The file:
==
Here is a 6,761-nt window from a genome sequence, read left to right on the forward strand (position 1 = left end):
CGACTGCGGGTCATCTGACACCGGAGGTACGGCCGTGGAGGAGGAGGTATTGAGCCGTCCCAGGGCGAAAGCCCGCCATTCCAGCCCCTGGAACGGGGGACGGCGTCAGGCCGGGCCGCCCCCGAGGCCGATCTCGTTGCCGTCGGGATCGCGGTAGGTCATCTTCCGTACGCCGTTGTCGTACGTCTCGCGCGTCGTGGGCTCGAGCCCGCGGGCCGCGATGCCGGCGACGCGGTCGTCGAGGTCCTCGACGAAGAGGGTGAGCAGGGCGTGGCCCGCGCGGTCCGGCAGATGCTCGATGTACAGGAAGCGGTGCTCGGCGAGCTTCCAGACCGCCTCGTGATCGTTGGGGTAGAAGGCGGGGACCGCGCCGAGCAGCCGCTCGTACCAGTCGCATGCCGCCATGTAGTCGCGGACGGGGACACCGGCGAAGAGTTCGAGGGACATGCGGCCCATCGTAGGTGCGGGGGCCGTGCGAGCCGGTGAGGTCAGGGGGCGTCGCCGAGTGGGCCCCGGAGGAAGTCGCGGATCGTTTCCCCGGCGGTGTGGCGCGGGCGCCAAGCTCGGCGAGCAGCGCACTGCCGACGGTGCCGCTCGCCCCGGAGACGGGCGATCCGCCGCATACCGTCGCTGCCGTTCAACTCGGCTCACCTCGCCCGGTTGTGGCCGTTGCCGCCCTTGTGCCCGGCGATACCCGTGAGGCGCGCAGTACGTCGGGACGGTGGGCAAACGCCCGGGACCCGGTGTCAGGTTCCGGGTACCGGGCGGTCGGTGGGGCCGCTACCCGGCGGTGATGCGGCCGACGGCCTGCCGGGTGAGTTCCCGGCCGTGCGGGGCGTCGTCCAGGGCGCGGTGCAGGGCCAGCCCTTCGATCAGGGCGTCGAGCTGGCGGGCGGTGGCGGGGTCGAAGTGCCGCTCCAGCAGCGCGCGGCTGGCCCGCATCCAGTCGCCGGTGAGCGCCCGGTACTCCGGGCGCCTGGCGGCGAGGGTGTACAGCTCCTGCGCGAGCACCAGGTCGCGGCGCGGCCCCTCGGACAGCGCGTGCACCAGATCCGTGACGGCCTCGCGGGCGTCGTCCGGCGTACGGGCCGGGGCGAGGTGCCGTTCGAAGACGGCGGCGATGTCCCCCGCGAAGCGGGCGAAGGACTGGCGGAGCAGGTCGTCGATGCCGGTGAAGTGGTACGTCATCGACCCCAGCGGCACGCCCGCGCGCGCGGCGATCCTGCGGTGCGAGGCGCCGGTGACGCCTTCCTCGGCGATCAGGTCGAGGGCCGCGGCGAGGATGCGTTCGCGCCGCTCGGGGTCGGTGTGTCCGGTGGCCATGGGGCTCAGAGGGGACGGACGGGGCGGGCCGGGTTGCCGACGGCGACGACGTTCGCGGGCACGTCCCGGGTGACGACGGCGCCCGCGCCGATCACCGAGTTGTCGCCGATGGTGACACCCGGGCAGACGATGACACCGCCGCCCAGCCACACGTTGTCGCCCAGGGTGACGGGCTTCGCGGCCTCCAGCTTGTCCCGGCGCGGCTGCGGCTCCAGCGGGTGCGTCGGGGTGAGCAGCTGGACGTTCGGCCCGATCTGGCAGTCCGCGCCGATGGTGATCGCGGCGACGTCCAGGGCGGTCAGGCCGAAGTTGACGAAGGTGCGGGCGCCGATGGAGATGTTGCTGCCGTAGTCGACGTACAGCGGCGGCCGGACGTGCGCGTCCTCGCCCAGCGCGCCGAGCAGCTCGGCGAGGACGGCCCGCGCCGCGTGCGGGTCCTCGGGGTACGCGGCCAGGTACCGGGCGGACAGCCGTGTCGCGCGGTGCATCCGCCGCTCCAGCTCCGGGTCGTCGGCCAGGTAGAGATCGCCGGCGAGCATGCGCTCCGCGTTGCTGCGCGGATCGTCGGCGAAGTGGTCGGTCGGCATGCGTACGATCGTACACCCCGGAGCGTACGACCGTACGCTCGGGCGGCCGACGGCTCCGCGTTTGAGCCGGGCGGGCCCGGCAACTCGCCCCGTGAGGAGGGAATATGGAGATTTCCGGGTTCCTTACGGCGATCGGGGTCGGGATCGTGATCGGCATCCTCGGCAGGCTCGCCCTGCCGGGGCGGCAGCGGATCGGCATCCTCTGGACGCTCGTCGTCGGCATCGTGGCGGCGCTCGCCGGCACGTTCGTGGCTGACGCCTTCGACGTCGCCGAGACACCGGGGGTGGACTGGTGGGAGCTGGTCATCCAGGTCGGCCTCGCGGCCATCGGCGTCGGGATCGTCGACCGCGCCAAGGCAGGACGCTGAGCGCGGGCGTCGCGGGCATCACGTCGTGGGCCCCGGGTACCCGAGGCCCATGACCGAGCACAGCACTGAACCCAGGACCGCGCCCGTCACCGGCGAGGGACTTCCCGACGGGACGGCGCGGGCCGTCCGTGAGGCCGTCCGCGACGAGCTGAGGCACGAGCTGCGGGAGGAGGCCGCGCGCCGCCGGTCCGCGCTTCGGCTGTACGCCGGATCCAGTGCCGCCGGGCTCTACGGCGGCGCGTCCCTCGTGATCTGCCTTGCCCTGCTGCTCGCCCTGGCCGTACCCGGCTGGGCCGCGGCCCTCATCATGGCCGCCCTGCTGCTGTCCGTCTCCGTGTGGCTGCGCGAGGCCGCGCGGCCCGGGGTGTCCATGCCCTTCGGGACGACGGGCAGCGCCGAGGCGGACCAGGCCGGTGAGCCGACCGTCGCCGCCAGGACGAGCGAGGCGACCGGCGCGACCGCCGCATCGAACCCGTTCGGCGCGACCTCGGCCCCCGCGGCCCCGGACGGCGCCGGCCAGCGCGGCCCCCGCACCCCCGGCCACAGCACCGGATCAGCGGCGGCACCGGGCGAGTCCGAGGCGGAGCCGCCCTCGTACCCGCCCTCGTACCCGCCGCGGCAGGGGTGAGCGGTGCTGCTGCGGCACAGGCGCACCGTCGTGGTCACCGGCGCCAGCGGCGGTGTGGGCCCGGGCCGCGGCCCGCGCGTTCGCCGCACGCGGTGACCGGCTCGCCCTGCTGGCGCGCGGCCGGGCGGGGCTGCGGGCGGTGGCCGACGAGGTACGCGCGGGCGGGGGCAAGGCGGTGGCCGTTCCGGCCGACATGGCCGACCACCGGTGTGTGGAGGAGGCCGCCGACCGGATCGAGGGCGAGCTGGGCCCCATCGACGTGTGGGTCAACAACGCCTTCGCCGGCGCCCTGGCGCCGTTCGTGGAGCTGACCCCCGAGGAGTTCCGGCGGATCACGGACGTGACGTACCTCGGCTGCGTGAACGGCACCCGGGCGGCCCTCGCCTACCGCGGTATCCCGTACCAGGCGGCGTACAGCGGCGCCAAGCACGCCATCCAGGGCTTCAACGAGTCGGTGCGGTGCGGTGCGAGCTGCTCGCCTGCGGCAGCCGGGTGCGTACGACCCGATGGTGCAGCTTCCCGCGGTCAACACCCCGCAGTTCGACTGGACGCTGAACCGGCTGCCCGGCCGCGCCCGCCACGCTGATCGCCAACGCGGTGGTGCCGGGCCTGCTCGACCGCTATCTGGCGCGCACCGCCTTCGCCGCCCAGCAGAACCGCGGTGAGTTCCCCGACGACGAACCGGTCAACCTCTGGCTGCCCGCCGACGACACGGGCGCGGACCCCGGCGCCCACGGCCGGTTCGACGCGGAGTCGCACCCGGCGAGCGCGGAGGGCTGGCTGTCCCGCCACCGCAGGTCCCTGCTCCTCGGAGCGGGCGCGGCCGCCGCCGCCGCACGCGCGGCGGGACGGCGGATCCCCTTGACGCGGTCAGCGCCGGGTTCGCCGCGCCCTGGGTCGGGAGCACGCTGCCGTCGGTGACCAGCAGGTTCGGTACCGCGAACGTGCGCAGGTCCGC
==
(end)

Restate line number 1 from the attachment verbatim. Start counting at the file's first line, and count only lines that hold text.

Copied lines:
Here is a 6,761-nt window from a genome sequence, read left to right on the forward strand (position 1 = left end):